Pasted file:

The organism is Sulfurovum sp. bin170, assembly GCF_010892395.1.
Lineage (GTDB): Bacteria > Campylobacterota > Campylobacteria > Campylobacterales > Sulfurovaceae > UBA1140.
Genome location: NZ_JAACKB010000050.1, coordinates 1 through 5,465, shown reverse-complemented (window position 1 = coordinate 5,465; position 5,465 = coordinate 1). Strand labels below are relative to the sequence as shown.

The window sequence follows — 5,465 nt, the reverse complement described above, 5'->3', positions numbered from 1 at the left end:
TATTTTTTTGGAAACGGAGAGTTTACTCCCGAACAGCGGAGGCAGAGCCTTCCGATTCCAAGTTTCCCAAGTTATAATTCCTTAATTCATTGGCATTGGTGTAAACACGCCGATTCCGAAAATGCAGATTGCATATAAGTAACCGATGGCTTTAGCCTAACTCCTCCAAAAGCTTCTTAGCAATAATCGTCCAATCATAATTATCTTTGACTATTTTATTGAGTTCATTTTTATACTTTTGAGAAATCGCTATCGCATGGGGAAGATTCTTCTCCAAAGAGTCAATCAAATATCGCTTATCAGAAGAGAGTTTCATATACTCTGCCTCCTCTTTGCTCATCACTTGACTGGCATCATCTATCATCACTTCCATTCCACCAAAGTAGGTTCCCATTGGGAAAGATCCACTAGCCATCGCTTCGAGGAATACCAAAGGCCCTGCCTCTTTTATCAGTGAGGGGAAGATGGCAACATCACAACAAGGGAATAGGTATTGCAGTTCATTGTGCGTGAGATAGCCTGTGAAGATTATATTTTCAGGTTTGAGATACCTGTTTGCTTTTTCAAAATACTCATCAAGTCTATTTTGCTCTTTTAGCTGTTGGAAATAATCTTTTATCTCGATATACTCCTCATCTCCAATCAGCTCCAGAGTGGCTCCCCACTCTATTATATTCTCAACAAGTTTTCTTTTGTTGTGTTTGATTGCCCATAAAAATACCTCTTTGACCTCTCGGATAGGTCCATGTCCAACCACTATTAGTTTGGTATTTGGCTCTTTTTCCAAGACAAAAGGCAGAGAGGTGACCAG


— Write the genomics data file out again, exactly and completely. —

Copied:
The organism is Sulfurovum sp. bin170, assembly GCF_010892395.1.
Lineage (GTDB): Bacteria > Campylobacterota > Campylobacteria > Campylobacterales > Sulfurovaceae > UBA1140.
Genome location: NZ_JAACKB010000050.1, coordinates 1 through 5,465, shown reverse-complemented (window position 1 = coordinate 5,465; position 5,465 = coordinate 1). Strand labels below are relative to the sequence as shown.

The window sequence follows — 5,465 nt, the reverse complement described above, 5'->3', positions numbered from 1 at the left end:
TATTTTTTTGGAAACGGAGAGTTTACTCCCGAACAGCGGAGGCAGAGCCTTCCGATTCCAAGTTTCCCAAGTTATAATTCCTTAATTCATTGGCATTGGTGTAAACACGCCGATTCCGAAAATGCAGATTGCATATAAGTAACCGATGGCTTTAGCCTAACTCCTCCAAAAGCTTCTTAGCAATAATCGTCCAATCATAATTATCTTTGACTATTTTATTGAGTTCATTTTTATACTTTTGAGAAATCGCTATCGCATGGGGAAGATTCTTCTCCAAAGAGTCAATCAAATATCGCTTATCAGAAGAGAGTTTCATATACTCTGCCTCCTCTTTGCTCATCACTTGACTGGCATCATCTATCATCACTTCCATTCCACCAAAGTAGGTTCCCATTGGGAAAGATCCACTAGCCATCGCTTCGAGGAATACCAAAGGCCCTGCCTCTTTTATCAGTGAGGGGAAGATGGCAACATCACAACAAGGGAATAGGTATTGCAGTTCATTGTGCGTGAGATAGCCTGTGAAGATTATATTTTCAGGTTTGAGATACCTGTTTGCTTTTTCAAAATACTCATCAAGTCTATTTTGCTCTTTTAGCTGTTGGAAATAATCTTTTATCTCGATATACTCCTCATCTCCAATCAGCTCCAGAGTGGCTCCCCACTCTATTATATTCTCAACAAGTTTTCTTTTGTTGTGTTTGATTGCCCATAAAAATACCTCTTTGACCTCTCGGATAGGTCCATGTCCAACCACTATTAGTTTGGTATTTGGCTCTTTTTCCAAGACAAAAGGCAGAGAGGTGACCAG